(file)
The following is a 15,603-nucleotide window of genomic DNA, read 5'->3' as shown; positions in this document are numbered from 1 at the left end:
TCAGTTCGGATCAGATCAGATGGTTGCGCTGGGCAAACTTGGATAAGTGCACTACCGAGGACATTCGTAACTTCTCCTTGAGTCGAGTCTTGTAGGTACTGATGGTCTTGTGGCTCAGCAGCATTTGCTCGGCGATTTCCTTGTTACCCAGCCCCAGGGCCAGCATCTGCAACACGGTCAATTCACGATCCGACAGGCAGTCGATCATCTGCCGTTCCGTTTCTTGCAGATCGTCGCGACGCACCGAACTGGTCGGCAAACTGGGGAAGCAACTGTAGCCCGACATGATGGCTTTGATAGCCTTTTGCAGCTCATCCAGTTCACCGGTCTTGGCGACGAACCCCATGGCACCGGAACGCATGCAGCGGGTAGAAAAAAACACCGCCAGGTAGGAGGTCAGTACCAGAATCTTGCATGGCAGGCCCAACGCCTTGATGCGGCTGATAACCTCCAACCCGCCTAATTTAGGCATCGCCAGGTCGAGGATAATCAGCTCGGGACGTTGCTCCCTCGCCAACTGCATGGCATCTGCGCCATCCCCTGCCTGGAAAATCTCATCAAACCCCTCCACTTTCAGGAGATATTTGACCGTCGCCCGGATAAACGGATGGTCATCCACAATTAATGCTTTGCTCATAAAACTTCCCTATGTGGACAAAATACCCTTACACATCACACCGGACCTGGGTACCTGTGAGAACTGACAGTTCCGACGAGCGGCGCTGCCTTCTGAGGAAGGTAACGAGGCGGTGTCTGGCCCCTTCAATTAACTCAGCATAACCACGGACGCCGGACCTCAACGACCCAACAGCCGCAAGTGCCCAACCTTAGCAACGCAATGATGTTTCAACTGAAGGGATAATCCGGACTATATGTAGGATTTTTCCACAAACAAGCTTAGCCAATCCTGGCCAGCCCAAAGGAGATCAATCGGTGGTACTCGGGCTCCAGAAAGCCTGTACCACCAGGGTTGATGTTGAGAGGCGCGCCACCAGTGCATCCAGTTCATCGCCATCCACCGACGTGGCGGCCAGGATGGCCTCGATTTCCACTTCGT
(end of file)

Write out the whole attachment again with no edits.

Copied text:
The following is a 15,603-nucleotide window of genomic DNA, read 5'->3' as shown; positions in this document are numbered from 1 at the left end:
TCAGTTCGGATCAGATCAGATGGTTGCGCTGGGCAAACTTGGATAAGTGCACTACCGAGGACATTCGTAACTTCTCCTTGAGTCGAGTCTTGTAGGTACTGATGGTCTTGTGGCTCAGCAGCATTTGCTCGGCGATTTCCTTGTTACCCAGCCCCAGGGCCAGCATCTGCAACACGGTCAATTCACGATCCGACAGGCAGTCGATCATCTGCCGTTCCGTTTCTTGCAGATCGTCGCGACGCACCGAACTGGTCGGCAAACTGGGGAAGCAACTGTAGCCCGACATGATGGCTTTGATAGCCTTTTGCAGCTCATCCAGTTCACCGGTCTTGGCGACGAACCCCATGGCACCGGAACGCATGCAGCGGGTAGAAAAAAACACCGCCAGGTAGGAGGTCAGTACCAGAATCTTGCATGGCAGGCCCAACGCCTTGATGCGGCTGATAACCTCCAACCCGCCTAATTTAGGCATCGCCAGGTCGAGGATAATCAGCTCGGGACGTTGCTCCCTCGCCAACTGCATGGCATCTGCGCCATCCCCTGCCTGGAAAATCTCATCAAACCCCTCCACTTTCAGGAGATATTTGACCGTCGCCCGGATAAACGGATGGTCATCCACAATTAATGCTTTGCTCATAAAACTTCCCTATGTGGACAAAATACCCTTACACATCACACCGGACCTGGGTACCTGTGAGAACTGACAGTTCCGACGAGCGGCGCTGCCTTCTGAGGAAGGTAACGAGGCGGTGTCTGGCCCCTTCAATTAACTCAGCATAACCACGGACGCCGGACCTCAACGACCCAACAGCCGCAAGTGCCCAACCTTAGCAACGCAATGATGTTTCAACTGAAGGGATAATCCGGACTATATGTAGGATTTTTCCACAAACAAGCTTAGCCAATCCTGGCCAGCCCAAAGGAGATCAATCGGTGGTACTCGGGCTCCAGAAAGCCTGTACCACCAGGGTTGATGTTGAGAGGCGCGCCACCAGTGCATCCAGTTCATCGCCATCCACCGACGTGGCGGCCAGGATGGCCTCGATTTCCACTTCGT